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LWVTexas Blog on Women's Health and Reproductive Choice

Published on 12/8/2021

The 2021 legislative sessions were very bad for reproductive choice proponents. Emboldened by the current composition of the U.S. Supreme Court, abortion opponents successfully enacted some extreme new laws, which had failed in prior legislative sessions. Due to the pandemic, participation in the legislative process was extremely difficult.  LWV filed written testimony in opposition to some of the extreme anti-abortion bills.

 

Access to Safe, Legal Abortions

  1.  Prohibits almost all abortions

Governor Abbott signed SB 8, the so-called heartbeat bill that prohibits almost all abortions once at fetal heartbeat can be detected, which is usually at the 6th week of pregnancy and before many women even know that they are pregnant.  It is important to understand that pregnancy is measured from the first day of a woman’s last menstrual period and not from the date of conception.  

 

This law went into effect on September 1, 2021. The ban was challenged in court by abortion providers, but it was allowed to go into effect by the Fifth Circuit Court of Appeals and the U.S Supreme Court.  The law is unusual as it is not enforced by the State of Texas, but instead by private citizens.  This was intended to prevent the law from being challenged in the courts.   As a result, the number of abortions in Texas has been dramatically reduced and women who need abortions have had to go out of state to obtain care.  The ban was subsequently challenged in another lawsuit brought by the U.S. Justice Department, and the district court agreed that the law was unconstitutional and enjoined it from going into effect.  Unfortunately, the Fifth Circuit overturned the lower court and allowed the ban to go into effect.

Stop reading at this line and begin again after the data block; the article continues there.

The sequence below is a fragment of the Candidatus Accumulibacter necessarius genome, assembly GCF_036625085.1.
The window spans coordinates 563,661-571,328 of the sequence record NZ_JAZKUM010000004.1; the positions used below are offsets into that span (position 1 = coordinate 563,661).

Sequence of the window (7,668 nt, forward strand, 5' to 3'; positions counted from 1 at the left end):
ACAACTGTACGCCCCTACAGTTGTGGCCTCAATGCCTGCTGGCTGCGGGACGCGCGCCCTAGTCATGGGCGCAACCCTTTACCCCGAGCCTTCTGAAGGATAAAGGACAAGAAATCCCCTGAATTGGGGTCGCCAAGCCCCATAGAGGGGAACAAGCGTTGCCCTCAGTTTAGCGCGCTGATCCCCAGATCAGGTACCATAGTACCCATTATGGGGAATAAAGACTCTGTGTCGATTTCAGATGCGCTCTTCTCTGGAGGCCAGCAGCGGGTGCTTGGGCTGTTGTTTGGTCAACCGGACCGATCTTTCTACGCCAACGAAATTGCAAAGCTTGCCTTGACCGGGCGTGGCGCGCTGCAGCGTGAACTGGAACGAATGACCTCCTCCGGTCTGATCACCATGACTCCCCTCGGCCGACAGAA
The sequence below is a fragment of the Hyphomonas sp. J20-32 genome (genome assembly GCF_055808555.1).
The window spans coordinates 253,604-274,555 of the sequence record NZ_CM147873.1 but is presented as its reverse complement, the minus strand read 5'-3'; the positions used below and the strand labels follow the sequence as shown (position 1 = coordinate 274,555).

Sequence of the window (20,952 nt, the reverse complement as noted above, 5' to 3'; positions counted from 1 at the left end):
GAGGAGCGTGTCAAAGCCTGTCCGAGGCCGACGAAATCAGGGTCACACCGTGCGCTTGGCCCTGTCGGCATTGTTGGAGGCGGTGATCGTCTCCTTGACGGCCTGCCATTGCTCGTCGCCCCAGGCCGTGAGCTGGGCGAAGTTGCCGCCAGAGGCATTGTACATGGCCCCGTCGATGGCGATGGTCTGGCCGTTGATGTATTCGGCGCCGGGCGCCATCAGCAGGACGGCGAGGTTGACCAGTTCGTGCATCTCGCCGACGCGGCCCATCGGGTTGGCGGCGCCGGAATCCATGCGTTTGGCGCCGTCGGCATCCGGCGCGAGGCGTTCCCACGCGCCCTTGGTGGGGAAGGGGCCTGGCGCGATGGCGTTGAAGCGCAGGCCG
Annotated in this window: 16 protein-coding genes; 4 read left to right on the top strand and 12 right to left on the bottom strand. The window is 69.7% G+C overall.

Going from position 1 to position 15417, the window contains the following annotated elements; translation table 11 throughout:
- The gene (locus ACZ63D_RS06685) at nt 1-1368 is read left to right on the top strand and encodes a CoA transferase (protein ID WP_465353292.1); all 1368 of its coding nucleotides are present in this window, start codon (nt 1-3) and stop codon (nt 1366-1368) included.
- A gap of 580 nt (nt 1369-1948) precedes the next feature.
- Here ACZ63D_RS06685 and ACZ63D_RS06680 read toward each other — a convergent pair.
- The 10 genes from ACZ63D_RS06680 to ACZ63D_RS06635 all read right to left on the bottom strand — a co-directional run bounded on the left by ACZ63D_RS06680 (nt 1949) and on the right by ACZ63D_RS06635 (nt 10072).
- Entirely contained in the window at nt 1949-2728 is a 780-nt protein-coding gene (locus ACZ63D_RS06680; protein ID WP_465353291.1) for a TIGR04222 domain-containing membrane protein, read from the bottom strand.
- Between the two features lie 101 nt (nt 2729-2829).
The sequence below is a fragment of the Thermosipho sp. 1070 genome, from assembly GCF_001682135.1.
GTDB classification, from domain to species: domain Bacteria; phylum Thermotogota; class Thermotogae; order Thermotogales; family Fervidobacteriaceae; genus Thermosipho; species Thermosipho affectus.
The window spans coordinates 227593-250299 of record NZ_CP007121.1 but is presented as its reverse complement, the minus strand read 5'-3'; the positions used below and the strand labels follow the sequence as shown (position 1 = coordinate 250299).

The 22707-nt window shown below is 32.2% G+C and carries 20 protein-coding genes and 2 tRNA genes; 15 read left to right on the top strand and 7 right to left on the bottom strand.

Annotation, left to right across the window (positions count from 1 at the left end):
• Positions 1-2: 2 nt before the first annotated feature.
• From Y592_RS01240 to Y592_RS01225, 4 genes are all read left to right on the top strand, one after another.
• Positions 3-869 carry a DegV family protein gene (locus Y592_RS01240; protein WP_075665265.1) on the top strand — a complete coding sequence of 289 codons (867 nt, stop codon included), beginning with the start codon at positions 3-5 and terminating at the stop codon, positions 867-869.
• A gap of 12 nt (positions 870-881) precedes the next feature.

On November 1, 2021, the Supreme Court heard argument on the two pending cases.  Meanwhile, the ban continues.  LWV-US signed an amicus brief in opposition to SB-8.

  1. The trigger ban

Governor Abbott also signed HB 1280, the "trigger ban.,” Under this law, abortion becomes illegal in Texas if the U.S. Supreme Court overturns Roe v. Wade

  1. Limits on medical abortion—the abortion pills

During the second special legislative session, the legislature passed another anti-abortion bill affecting medical abortion. The bill was signed by Governor Abbott on Sept. 17 and it reduces the timeframe for medication abortion from 70 days to 49 days. This is contrary to FDA bucks previous Texas law and U.S. Food and Drug Administration guidelines, which state that abortion-inducing medications are safe to administer to patients up to 10 weeks of pregnancy. It  also prevents the mailing of medication abortion drugs and adds additional, medically unnecessary reporting requirements for abortion providers.

 

Many proactive bills were filed and some even got hearings or votes in the House and Senate, but they did not pass. 

 

Women’s Healthcare Safety Net

 

LWV and various other members of the Texas women’s Healthcare Coalition worked in support of HB 133,  which ultimately passed in the last week of session. The original version of the bill, which passed by the House, would have extended Medicaid coverage for women for one year post-partum.  The version that passed the finish line allows women to keep their Medicaid coverage for 6-months postpartum, instead of just 2 months.  This is important because Medicaid covers approximately half of the births in Texas.


Unfortunately, bills for Medicaid expansion in Texas did not pass.


Read the blog here.